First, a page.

Feeds

easyEverything – except for the changing tariffs

Prices change depending on the length of the queue

  • alert
  • submit to reddit

Secure remote control for conventional and virtual desktops

easyEverything has changed its cybercafe tariffs to charge punters more in busier periods. Rates were previously £1 per hour to use one of the terminals in the company's rapidly expanding Internet cafe empire. But a representative of the company said demand had grown so strong that a "yield management" system was implemented last month. Customers still pay £1, but the time allotted at a computer varies on how full the cafe is. For example, if 90 per cent of the computers are being used, customers only get 15 minutes of Internet time for their pound. In quieter periods, the same amount buys one whole hour. From midnight to 6am users can still surf the Net for as long as they want for £1. According to Tony Anderson, easyEverything marketing manager, this system is imported from the airline business of its sister company easyJet, where seats are cheaper in quieter periods or if booked early. "In its early days, it was not uncommon to see queues of around 100 people outside Victoria -- the first easyEverything cybercafe. "People said they were willing to pay more -- they just wanted to get a seat. We needed some way of changing the price." Anderson said the rate was being dictated by the customers. "But we know we'll always be cheaper than other cybercafes," he said. Prices vary in each cybercafe -– easyEverything currently has three, with 1350 terminals in total, in London -- and customers are advised of computer availability in different locations. This means that if there is a queue at Victoria, customers are advised to go to a quieter venue. easyEverything also has stores at Tottenham Court Road and Trafalgar Square. It plans to open more soon, including Oxford Street and High Street Kensington, bringing the number of terminals in London to 2250. It also has plans to open a store in Edinburgh with 500 computers, and Amsterdam with 700. ®

Providing a secure and efficient Helpdesk

More from The Register

next story
Facebook, Apple: LADIES! Why not FREEZE your EGGS? It's on the company!
No biological clockwatching when you work in Silicon Valley
Lords take revenge on REVENGE PORN publishers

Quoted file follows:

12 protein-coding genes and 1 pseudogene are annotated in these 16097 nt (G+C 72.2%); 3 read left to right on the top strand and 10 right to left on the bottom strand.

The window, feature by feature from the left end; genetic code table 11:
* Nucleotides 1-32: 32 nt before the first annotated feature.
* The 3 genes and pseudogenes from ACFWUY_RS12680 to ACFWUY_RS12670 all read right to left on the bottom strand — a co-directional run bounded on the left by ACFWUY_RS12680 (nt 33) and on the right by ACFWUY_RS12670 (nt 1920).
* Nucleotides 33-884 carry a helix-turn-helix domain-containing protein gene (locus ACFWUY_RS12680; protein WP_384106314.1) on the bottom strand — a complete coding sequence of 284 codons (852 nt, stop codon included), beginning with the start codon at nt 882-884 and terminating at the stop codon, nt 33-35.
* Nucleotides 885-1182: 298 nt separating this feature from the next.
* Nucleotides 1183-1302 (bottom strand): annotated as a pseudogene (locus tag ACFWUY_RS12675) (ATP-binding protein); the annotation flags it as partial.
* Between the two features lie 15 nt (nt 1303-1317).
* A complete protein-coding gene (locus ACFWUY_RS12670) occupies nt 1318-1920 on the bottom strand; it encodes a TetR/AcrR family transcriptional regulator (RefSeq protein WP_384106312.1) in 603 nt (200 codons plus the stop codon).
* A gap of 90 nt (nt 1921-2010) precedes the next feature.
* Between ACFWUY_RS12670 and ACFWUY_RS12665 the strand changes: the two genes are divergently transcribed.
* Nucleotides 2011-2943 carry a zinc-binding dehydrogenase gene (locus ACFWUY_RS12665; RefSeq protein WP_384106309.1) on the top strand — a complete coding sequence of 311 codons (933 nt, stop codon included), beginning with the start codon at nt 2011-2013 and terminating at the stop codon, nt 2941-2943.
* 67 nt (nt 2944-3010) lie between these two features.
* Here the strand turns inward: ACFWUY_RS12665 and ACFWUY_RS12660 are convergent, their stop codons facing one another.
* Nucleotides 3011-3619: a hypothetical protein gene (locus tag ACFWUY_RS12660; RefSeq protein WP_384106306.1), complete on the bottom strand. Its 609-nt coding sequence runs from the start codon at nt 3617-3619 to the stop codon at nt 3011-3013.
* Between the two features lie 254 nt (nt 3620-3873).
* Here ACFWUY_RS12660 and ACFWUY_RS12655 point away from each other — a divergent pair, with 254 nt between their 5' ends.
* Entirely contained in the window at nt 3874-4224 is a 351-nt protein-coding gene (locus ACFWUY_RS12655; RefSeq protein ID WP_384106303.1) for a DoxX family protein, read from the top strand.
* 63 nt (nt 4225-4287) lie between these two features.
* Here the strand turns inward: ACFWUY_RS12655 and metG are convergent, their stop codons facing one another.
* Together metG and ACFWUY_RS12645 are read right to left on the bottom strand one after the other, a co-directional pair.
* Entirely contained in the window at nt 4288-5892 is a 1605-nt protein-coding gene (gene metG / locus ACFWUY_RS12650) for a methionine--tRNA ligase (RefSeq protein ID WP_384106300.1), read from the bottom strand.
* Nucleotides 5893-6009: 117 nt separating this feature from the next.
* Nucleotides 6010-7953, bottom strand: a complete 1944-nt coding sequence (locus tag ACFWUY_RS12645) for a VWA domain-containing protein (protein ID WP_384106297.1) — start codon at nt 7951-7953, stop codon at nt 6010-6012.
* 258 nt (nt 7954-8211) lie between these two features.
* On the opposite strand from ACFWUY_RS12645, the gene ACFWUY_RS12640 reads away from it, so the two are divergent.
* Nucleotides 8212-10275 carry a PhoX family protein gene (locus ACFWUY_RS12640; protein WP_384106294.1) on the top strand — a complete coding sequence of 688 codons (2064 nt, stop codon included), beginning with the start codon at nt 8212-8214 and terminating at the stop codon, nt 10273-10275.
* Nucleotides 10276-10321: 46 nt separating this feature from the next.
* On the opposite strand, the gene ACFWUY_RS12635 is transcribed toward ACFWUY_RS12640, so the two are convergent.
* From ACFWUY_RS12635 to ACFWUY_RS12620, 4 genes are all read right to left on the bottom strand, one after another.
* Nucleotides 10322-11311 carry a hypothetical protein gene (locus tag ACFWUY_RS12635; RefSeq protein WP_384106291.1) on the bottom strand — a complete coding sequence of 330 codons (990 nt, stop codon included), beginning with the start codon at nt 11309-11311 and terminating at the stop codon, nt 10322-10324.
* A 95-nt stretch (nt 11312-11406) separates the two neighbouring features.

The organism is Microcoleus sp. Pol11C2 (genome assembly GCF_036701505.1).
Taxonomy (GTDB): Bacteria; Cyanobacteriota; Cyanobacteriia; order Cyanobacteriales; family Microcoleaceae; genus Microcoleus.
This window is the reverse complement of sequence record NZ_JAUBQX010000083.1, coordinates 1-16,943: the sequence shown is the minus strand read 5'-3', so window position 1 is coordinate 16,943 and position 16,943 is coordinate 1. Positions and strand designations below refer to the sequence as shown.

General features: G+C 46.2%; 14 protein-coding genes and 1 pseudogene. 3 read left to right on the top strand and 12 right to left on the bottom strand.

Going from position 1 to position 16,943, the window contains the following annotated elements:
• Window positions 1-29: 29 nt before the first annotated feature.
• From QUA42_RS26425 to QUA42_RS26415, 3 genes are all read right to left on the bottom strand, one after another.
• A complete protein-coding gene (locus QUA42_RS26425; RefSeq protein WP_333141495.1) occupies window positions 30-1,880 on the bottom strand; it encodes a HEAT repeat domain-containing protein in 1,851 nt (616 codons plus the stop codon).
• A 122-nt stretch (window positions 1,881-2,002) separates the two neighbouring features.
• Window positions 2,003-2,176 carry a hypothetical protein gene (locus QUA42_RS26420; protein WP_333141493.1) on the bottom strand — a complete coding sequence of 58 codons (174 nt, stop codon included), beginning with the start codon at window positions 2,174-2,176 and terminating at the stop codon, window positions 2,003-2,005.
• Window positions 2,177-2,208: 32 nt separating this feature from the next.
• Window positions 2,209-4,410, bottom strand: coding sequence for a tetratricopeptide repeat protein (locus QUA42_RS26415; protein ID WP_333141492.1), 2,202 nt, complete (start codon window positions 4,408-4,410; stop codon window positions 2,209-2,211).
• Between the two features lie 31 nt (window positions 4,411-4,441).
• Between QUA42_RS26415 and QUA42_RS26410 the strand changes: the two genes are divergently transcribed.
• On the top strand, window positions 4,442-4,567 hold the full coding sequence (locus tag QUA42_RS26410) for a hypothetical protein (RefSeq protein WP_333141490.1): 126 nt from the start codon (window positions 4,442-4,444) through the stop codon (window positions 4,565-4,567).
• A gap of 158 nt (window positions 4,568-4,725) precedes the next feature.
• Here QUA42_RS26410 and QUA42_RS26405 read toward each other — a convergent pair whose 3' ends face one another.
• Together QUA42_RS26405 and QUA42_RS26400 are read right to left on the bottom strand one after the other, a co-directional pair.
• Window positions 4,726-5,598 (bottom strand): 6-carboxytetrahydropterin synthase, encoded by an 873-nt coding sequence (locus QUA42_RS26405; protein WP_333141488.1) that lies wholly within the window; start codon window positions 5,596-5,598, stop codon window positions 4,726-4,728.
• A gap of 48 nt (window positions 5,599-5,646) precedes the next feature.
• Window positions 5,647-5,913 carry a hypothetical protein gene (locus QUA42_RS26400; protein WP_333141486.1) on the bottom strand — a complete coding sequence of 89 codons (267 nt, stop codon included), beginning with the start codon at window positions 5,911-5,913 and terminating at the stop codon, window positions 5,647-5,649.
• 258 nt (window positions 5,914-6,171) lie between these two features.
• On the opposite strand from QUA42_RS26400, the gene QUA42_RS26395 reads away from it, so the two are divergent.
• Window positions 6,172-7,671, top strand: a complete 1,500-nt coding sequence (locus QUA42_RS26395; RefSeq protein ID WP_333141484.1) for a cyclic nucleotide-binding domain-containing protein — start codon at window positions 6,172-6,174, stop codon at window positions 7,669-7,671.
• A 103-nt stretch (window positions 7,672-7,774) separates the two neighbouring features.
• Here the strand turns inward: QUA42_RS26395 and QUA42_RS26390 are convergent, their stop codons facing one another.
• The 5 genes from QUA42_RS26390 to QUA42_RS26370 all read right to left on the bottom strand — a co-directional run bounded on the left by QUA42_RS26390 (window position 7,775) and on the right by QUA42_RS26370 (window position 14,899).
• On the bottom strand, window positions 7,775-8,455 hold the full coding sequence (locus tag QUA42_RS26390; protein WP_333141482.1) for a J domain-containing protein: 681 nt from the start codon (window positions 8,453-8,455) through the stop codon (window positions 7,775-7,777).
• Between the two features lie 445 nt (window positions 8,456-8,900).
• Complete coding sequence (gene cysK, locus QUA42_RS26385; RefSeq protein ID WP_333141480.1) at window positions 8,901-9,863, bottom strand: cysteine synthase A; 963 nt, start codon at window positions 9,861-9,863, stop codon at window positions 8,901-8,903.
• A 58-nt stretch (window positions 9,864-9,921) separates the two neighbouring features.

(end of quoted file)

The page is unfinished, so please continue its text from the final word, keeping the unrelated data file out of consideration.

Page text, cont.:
Jilted Johns and Jennies with busy fingers face two years inside
Yes, yes, Steve Jobs. Look what I'VE done for you lately – Tim Cook
New iPhone biz baron points to Apple's (his) greatest successes
Happiness economics is bollocks. Oh, UK.gov just adopted it? Er ...
Opportunity doesn't knock; it costs us instead
Facebook pays INFINITELY MORE UK corp tax than in 2012
Thanks for the £3k, Zuck. Doh! you're IN CREDIT. Guess not
Ex-US Navy fighter pilot MIT prof: Drones beat humans - I should know
'Missy' Cummings on UAVs, smartcars and dying from boredom
Sysadmin with EBOLA? Gartner's issued advice to debug your biz
Start hoarding cleaning supplies, analyst firm says, and assume your team will scatter
Edward who? GCHQ boss dodges Snowden topic during last speech
UK spies would rather 'walk' than do 'mass surveillance'
prev story

Whitepapers

Forging a new future with identity relationship management
Learn about ForgeRock's next generation IRM platform and how it is designed to empower CEOS's and enterprises to engage with consumers.
Why and how to choose the right cloud vendor
The benefits of cloud-based storage in your processes. Eliminate onsite, disk-based backup and archiving in favor of cloud-based data protection.
Three 1TB solid state scorchers up for grabs
Big SSDs can be expensive but think big and think free because you could be the lucky winner of one of three 1TB Samsung SSD 840 EVO drives that we’re giving away worth over £300 apiece.
Reg Reader Research: SaaS based Email and Office Productivity Tools
Read this Reg reader report which provides advice and guidance for SMBs towards the use of SaaS based email and Office productivity tools.
Security for virtualized datacentres
Legacy security solutions are inefficient due to the architectural differences between physical and virtual environments.